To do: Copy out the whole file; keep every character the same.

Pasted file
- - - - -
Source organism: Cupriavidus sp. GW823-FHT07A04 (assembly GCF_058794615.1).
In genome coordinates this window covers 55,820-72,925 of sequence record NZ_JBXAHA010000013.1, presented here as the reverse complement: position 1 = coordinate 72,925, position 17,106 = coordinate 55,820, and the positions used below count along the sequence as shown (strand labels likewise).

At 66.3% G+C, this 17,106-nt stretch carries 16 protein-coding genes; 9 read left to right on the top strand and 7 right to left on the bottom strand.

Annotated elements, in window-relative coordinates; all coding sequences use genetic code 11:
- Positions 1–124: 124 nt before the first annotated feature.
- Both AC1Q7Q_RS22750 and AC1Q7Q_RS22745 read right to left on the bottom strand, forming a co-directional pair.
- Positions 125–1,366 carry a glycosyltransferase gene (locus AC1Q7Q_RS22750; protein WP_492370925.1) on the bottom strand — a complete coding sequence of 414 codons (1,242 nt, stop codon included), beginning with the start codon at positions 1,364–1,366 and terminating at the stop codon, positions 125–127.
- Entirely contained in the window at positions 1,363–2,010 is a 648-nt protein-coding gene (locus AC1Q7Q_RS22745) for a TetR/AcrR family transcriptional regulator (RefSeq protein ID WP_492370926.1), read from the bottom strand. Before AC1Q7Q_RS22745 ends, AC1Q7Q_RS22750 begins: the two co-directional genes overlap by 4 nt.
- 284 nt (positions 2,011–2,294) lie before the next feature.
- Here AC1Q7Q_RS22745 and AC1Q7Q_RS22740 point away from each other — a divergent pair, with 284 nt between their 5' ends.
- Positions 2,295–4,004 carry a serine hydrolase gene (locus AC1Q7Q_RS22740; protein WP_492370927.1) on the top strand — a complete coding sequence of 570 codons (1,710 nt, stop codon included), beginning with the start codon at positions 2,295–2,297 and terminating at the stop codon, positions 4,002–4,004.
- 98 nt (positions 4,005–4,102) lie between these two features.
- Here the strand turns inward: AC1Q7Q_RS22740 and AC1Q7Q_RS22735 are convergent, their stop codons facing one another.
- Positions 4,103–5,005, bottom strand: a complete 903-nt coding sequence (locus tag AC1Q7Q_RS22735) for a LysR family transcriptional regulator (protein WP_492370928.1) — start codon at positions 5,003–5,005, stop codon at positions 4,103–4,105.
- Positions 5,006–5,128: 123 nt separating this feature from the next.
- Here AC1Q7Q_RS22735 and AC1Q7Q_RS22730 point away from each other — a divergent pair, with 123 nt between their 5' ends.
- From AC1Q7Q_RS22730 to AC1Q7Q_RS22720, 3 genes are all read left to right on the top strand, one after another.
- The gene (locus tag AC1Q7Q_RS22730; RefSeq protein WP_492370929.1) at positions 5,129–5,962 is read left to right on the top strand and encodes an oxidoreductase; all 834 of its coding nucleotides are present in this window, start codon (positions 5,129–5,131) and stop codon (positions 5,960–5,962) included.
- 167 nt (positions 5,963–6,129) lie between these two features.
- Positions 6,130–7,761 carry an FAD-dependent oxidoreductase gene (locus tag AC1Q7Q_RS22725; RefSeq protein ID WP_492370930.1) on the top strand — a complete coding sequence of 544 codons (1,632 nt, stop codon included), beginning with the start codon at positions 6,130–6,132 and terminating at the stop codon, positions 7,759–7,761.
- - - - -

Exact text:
Source organism: Cupriavidus sp. GW823-FHT07A04 (assembly GCF_058794615.1).
In genome coordinates this window covers 55,820-72,925 of sequence record NZ_JBXAHA010000013.1, presented here as the reverse complement: position 1 = coordinate 72,925, position 17,106 = coordinate 55,820, and the positions used below count along the sequence as shown (strand labels likewise).

At 66.3% G+C, this 17,106-nt stretch carries 16 protein-coding genes; 9 read left to right on the top strand and 7 right to left on the bottom strand.

Annotated elements, in window-relative coordinates; all coding sequences use genetic code 11:
- Positions 1–124: 124 nt before the first annotated feature.
- Both AC1Q7Q_RS22750 and AC1Q7Q_RS22745 read right to left on the bottom strand, forming a co-directional pair.
- Positions 125–1,366 carry a glycosyltransferase gene (locus AC1Q7Q_RS22750; protein WP_492370925.1) on the bottom strand — a complete coding sequence of 414 codons (1,242 nt, stop codon included), beginning with the start codon at positions 1,364–1,366 and terminating at the stop codon, positions 125–127.
- Entirely contained in the window at positions 1,363–2,010 is a 648-nt protein-coding gene (locus AC1Q7Q_RS22745) for a TetR/AcrR family transcriptional regulator (RefSeq protein ID WP_492370926.1), read from the bottom strand. Before AC1Q7Q_RS22745 ends, AC1Q7Q_RS22750 begins: the two co-directional genes overlap by 4 nt.
- 284 nt (positions 2,011–2,294) lie before the next feature.
- Here AC1Q7Q_RS22745 and AC1Q7Q_RS22740 point away from each other — a divergent pair, with 284 nt between their 5' ends.
- Positions 2,295–4,004 carry a serine hydrolase gene (locus AC1Q7Q_RS22740; protein WP_492370927.1) on the top strand — a complete coding sequence of 570 codons (1,710 nt, stop codon included), beginning with the start codon at positions 2,295–2,297 and terminating at the stop codon, positions 4,002–4,004.
- 98 nt (positions 4,005–4,102) lie between these two features.
- Here the strand turns inward: AC1Q7Q_RS22740 and AC1Q7Q_RS22735 are convergent, their stop codons facing one another.
- Positions 4,103–5,005, bottom strand: a complete 903-nt coding sequence (locus tag AC1Q7Q_RS22735) for a LysR family transcriptional regulator (protein WP_492370928.1) — start codon at positions 5,003–5,005, stop codon at positions 4,103–4,105.
- Positions 5,006–5,128: 123 nt separating this feature from the next.
- Here AC1Q7Q_RS22735 and AC1Q7Q_RS22730 point away from each other — a divergent pair, with 123 nt between their 5' ends.
- From AC1Q7Q_RS22730 to AC1Q7Q_RS22720, 3 genes are all read left to right on the top strand, one after another.
- The gene (locus tag AC1Q7Q_RS22730; RefSeq protein WP_492370929.1) at positions 5,129–5,962 is read left to right on the top strand and encodes an oxidoreductase; all 834 of its coding nucleotides are present in this window, start codon (positions 5,129–5,131) and stop codon (positions 5,960–5,962) included.
- 167 nt (positions 5,963–6,129) lie between these two features.
- Positions 6,130–7,761 carry an FAD-dependent oxidoreductase gene (locus tag AC1Q7Q_RS22725; RefSeq protein ID WP_492370930.1) on the top strand — a complete coding sequence of 544 codons (1,632 nt, stop codon included), beginning with the start codon at positions 6,130–6,132 and terminating at the stop codon, positions 7,759–7,761.